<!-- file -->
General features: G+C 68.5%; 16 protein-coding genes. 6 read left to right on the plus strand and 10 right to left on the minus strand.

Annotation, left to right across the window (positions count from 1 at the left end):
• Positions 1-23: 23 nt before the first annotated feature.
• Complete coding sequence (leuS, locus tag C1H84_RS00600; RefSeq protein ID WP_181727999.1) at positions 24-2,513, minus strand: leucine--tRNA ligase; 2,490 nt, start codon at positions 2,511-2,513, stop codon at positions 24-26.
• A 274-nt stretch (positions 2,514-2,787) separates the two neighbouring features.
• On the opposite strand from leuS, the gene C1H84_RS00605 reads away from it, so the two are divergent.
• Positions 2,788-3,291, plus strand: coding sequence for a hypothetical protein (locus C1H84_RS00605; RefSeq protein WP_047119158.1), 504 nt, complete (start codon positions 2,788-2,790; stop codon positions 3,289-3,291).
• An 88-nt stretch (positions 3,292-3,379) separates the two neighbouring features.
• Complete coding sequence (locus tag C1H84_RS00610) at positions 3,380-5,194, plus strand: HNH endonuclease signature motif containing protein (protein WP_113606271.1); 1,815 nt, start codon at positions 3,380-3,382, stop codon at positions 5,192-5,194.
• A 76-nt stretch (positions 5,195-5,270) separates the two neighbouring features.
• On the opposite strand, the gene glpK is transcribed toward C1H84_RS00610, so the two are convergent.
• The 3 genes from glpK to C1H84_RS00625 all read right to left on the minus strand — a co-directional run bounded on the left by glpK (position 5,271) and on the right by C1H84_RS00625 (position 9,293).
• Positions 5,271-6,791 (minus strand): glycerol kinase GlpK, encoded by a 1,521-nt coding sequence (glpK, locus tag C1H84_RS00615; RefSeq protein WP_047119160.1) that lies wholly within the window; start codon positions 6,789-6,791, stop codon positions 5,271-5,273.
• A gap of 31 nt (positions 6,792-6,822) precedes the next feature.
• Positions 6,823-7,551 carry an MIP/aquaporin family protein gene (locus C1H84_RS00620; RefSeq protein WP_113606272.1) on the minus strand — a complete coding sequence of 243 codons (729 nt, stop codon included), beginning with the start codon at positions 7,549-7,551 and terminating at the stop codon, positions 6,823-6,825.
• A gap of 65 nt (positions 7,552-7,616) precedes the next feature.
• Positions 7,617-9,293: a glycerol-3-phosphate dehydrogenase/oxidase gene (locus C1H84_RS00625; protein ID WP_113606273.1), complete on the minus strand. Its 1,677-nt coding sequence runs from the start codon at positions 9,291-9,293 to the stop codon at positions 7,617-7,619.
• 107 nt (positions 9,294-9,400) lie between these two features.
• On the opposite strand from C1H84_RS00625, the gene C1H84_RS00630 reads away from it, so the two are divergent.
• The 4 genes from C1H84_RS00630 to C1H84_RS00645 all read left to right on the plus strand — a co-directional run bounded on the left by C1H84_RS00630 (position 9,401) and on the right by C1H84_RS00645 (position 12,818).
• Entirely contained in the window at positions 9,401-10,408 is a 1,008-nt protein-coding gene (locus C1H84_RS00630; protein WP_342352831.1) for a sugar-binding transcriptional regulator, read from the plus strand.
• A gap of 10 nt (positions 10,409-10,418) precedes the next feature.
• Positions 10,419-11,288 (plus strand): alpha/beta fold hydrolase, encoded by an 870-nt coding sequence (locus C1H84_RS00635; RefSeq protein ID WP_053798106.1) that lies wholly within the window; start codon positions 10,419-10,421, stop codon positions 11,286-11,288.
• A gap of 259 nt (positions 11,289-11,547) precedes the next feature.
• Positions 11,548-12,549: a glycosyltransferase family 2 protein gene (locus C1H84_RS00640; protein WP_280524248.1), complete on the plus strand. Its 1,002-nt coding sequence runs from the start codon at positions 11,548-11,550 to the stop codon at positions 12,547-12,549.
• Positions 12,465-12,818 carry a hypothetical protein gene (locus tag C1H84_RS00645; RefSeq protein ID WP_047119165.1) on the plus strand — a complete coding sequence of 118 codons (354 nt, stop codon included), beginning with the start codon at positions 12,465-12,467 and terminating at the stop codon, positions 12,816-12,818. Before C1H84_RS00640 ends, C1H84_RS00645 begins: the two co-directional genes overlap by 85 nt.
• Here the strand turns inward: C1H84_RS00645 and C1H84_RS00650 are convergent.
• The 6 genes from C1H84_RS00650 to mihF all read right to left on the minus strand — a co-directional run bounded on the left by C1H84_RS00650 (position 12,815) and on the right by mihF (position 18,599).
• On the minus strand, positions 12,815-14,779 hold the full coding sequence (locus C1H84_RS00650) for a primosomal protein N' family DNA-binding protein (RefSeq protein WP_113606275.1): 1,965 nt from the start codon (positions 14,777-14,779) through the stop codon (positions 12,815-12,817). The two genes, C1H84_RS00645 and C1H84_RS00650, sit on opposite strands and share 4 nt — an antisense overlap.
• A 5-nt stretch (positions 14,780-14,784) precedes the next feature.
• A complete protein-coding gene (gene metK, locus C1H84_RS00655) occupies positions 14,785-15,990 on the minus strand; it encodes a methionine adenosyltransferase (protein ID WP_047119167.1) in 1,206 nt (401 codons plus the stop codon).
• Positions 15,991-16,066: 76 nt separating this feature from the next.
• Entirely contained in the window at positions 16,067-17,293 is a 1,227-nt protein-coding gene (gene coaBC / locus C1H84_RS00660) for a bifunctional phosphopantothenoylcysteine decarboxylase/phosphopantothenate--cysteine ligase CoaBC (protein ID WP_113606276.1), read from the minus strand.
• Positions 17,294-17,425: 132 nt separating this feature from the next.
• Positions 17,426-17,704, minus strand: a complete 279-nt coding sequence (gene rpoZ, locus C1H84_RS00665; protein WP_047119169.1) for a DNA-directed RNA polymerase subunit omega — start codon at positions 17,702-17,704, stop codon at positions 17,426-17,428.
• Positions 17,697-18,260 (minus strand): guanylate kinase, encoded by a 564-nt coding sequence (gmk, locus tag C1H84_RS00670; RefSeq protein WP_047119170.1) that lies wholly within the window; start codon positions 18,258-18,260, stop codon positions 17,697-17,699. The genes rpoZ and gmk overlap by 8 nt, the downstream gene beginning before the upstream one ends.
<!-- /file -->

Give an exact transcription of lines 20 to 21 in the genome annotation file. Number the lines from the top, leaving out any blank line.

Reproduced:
• The 4 genes from C1H84_RS00630 to C1H84_RS00645 all read left to right on the plus strand — a co-directional run bounded on the left by C1H84_RS00630 (position 9,401) and on the right by C1H84_RS00645 (position 12,818).
• Entirely contained in the window at positions 9,401-10,408 is a 1,008-nt protein-coding gene (locus C1H84_RS00630; protein WP_342352831.1) for a sugar-binding transcriptional regulator, read from the plus strand.